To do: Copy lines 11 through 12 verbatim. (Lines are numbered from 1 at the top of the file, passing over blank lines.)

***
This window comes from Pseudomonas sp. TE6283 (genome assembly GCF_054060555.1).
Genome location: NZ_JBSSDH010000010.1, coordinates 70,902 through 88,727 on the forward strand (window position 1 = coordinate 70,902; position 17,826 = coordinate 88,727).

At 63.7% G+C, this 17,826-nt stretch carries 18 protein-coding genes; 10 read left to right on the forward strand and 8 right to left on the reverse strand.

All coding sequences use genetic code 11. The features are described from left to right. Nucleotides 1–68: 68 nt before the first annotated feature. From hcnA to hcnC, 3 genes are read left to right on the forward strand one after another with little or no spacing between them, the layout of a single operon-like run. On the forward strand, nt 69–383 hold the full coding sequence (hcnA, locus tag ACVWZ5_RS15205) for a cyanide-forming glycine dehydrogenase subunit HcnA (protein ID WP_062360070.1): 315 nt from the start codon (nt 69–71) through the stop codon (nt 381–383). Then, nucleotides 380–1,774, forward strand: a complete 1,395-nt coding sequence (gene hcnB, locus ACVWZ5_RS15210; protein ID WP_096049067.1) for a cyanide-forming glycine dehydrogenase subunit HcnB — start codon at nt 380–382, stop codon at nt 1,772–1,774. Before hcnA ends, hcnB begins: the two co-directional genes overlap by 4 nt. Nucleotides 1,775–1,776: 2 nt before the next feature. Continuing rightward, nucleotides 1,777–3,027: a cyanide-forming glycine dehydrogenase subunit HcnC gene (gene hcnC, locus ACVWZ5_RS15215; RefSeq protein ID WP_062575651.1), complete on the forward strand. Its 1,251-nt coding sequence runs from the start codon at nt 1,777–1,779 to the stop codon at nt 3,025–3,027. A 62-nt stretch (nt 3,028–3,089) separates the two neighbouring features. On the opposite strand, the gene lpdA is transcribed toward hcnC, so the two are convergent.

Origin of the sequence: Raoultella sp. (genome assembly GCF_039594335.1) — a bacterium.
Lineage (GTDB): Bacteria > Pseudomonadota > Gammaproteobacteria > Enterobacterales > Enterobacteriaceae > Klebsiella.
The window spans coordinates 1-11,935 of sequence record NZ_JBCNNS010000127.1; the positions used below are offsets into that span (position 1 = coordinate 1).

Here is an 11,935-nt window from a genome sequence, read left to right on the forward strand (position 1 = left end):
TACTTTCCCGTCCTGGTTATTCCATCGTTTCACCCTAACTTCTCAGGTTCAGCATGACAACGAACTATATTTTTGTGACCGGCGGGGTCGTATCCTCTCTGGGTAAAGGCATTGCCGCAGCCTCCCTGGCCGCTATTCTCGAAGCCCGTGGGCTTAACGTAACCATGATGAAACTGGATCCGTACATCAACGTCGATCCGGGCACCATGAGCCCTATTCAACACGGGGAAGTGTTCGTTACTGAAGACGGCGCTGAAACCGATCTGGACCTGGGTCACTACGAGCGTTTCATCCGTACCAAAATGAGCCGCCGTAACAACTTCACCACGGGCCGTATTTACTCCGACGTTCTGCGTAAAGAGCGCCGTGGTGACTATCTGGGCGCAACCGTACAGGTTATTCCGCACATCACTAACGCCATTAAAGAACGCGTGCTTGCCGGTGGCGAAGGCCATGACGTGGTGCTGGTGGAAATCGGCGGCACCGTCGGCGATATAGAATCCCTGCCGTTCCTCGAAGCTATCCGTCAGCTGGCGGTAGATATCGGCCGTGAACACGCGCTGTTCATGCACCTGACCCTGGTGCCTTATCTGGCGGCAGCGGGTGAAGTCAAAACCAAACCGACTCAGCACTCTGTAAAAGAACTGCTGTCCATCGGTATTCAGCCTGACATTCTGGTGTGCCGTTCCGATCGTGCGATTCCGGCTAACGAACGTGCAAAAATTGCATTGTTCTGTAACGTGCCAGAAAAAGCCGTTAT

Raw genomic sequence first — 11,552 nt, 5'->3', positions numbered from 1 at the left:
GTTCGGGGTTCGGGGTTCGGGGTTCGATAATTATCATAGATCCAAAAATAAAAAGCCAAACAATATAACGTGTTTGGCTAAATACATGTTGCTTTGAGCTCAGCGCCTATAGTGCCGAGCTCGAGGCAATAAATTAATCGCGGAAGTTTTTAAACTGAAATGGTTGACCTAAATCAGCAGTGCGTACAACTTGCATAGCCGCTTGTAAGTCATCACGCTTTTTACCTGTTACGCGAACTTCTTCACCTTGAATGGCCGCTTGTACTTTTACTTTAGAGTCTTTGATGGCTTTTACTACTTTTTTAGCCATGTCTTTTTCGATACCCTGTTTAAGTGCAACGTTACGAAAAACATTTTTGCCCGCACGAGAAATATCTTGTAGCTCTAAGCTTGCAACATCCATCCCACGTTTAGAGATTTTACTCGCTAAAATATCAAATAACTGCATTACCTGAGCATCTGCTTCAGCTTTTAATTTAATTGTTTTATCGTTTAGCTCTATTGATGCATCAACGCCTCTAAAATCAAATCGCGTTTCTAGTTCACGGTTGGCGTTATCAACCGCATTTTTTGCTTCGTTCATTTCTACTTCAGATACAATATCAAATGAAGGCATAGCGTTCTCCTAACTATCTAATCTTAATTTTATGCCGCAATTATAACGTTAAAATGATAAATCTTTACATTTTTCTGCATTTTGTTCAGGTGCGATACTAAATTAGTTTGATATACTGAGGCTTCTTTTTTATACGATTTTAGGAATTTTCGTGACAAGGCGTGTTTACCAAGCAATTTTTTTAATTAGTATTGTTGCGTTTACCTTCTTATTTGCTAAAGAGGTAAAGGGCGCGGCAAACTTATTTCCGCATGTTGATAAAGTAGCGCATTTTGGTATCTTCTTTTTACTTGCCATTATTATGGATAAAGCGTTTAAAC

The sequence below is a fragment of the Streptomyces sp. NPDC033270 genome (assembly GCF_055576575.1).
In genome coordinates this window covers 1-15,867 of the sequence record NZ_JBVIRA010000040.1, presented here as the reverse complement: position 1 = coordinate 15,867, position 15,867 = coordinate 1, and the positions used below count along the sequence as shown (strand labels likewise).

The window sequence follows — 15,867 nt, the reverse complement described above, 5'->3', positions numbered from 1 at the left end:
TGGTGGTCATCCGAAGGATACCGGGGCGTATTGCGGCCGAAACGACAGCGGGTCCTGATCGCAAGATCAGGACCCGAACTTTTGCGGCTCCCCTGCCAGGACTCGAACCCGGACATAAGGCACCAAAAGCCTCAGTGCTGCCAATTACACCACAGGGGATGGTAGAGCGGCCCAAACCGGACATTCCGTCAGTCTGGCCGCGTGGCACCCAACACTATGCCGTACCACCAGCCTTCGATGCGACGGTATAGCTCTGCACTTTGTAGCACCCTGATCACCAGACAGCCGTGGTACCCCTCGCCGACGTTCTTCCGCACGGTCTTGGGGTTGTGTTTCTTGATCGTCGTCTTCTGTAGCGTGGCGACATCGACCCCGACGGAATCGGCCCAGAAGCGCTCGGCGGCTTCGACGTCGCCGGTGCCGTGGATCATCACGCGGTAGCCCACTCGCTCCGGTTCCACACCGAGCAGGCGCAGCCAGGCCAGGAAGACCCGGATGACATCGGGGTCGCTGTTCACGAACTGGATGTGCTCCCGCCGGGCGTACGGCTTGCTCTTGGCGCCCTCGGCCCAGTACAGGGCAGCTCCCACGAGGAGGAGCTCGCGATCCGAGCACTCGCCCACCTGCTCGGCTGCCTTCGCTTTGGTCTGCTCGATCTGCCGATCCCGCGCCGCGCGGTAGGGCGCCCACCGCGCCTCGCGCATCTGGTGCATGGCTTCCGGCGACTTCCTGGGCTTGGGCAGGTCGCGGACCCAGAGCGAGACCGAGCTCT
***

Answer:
GTTCGGGGTTCGGGGTTCGGGGTTCGATAATTATCATAGATCCAAAAATAAAAAGCCAAACAATATAACGTGTTTGGCTAAATACATGTTGCTTTGAGCTCAGCGCCTATAGTGCCGAGCTCGAGGCAATAAATTAATCGCGGAAGTTTTTAAACTGAAATGGTTGACCTAAATCAGCAGTGCGTACAACTTGCATAGCCGCTTGTAAGTCATCACGCTTTTTACCTGTTACGCGAACTTCTTCACCTTGAATGGCCGCTTGTACTTTTACTTTAGAGTCTTTGATGGCTTTTACTACTTTTTTAGCCATGTCTTTTTCGATACCCTGTTTAAGTGCAACGTTACGAAAAACATTTTTGCCCGCACGAGAAATATCTTGTAGCTCTAAGCTTGCAACATCCATCCCACGTTTAGAGATTTTACTCGCTAAAATATCAAATAACTGCATTACCTGAGCATCTGCTTCAGCTTTTAATTTAATTGTTTTATCGTTTAGCTCTATTGATGCATCAACGCCTCTAAAATCAAATCGCGTTTCTAGTTCACGGTTGGCGTTATCAACCGCATTTTTTGCTTCGTTCATTTCTACTTCAGATACAATATCAAATGAAGGCATAGCGTTCTCCTAACTATCTAATCTTAATTTTATGCCGCAATTATAACGTTAAAATGATAAATCTTTACATTTTTCTGCATTTTGTTCAGGTGCGATACTAAATTAGTTTGATATACTGAGGCTTCTTTTTTATACGATTTTAGGAATTTTCGTGACAAGGCGTGTTTACCAAGCAATTTTTTTAATTAGTATTGTTGCGTTTACCTTCTTATTTGCTAAAGAGGTAAAGGGCGCGGCAAACTTATTTCCGCATGTTGATAAAGTAGCGCATTTTGGTATCTTCTTTTTACTTGCCATTATTATGGATAAAGCGTTTAAAC

The sequence below is a fragment of the Streptomyces sp. NPDC033270 genome (assembly GCF_055576575.1).